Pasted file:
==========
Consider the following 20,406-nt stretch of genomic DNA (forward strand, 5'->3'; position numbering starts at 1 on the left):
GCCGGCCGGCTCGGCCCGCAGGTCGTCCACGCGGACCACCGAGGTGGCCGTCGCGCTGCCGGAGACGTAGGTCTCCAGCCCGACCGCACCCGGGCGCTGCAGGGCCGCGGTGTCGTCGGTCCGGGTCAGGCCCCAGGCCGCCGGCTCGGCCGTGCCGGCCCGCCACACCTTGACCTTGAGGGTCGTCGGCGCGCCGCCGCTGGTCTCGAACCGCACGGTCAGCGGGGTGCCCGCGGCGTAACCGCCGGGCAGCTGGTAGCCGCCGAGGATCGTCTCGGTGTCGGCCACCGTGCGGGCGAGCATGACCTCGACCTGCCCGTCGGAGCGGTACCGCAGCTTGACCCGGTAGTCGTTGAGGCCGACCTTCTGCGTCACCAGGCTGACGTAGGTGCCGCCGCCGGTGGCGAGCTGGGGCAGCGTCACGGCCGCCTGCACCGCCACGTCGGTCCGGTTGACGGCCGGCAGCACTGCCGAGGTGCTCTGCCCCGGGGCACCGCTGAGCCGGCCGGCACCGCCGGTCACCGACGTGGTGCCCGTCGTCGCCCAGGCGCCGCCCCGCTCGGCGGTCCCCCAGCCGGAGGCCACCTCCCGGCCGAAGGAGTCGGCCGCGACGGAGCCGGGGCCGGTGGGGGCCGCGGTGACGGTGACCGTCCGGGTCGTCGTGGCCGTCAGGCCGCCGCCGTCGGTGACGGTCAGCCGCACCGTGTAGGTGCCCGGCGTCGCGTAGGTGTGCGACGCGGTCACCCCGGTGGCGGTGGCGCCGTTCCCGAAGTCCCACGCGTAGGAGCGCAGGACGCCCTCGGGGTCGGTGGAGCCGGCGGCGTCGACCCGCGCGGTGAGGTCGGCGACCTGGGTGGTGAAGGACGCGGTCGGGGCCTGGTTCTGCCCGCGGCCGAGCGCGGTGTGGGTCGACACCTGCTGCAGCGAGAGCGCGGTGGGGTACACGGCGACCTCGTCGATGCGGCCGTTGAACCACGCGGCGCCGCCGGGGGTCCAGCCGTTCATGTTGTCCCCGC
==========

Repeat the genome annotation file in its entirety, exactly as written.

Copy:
Consider the following 20,406-nt stretch of genomic DNA (forward strand, 5'->3'; position numbering starts at 1 on the left):
GCCGGCCGGCTCGGCCCGCAGGTCGTCCACGCGGACCACCGAGGTGGCCGTCGCGCTGCCGGAGACGTAGGTCTCCAGCCCGACCGCACCCGGGCGCTGCAGGGCCGCGGTGTCGTCGGTCCGGGTCAGGCCCCAGGCCGCCGGCTCGGCCGTGCCGGCCCGCCACACCTTGACCTTGAGGGTCGTCGGCGCGCCGCCGCTGGTCTCGAACCGCACGGTCAGCGGGGTGCCCGCGGCGTAACCGCCGGGCAGCTGGTAGCCGCCGAGGATCGTCTCGGTGTCGGCCACCGTGCGGGCGAGCATGACCTCGACCTGCCCGTCGGAGCGGTACCGCAGCTTGACCCGGTAGTCGTTGAGGCCGACCTTCTGCGTCACCAGGCTGACGTAGGTGCCGCCGCCGGTGGCGAGCTGGGGCAGCGTCACGGCCGCCTGCACCGCCACGTCGGTCCGGTTGACGGCCGGCAGCACTGCCGAGGTGCTCTGCCCCGGGGCACCGCTGAGCCGGCCGGCACCGCCGGTCACCGACGTGGTGCCCGTCGTCGCCCAGGCGCCGCCCCGCTCGGCGGTCCCCCAGCCGGAGGCCACCTCCCGGCCGAAGGAGTCGGCCGCGACGGAGCCGGGGCCGGTGGGGGCCGCGGTGACGGTGACCGTCCGGGTCGTCGTGGCCGTCAGGCCGCCGCCGTCGGTGACGGTCAGCCGCACCGTGTAGGTGCCCGGCGTCGCGTAGGTGTGCGACGCGGTCACCCCGGTGGCGGTGGCGCCGTTCCCGAAGTCCCACGCGTAGGAGCGCAGGACGCCCTCGGGGTCGGTGGAGCCGGCGGCGTCGACCCGCGCGGTGAGGTCGGCGACCTGGGTGGTGAAGGACGCGGTCGGGGCCTGGTTCTGCCCGCGGCCGAGCGCGGTGTGGGTCGACACCTGCTGCAGCGAGAGCGCGGTGGGGTACACGGCGACCTCGTCGATGCGGCCGTTGAACCACGCGGCGCCGCCGGGGGTCCAGCCGTTCATGTTGTCCCCGC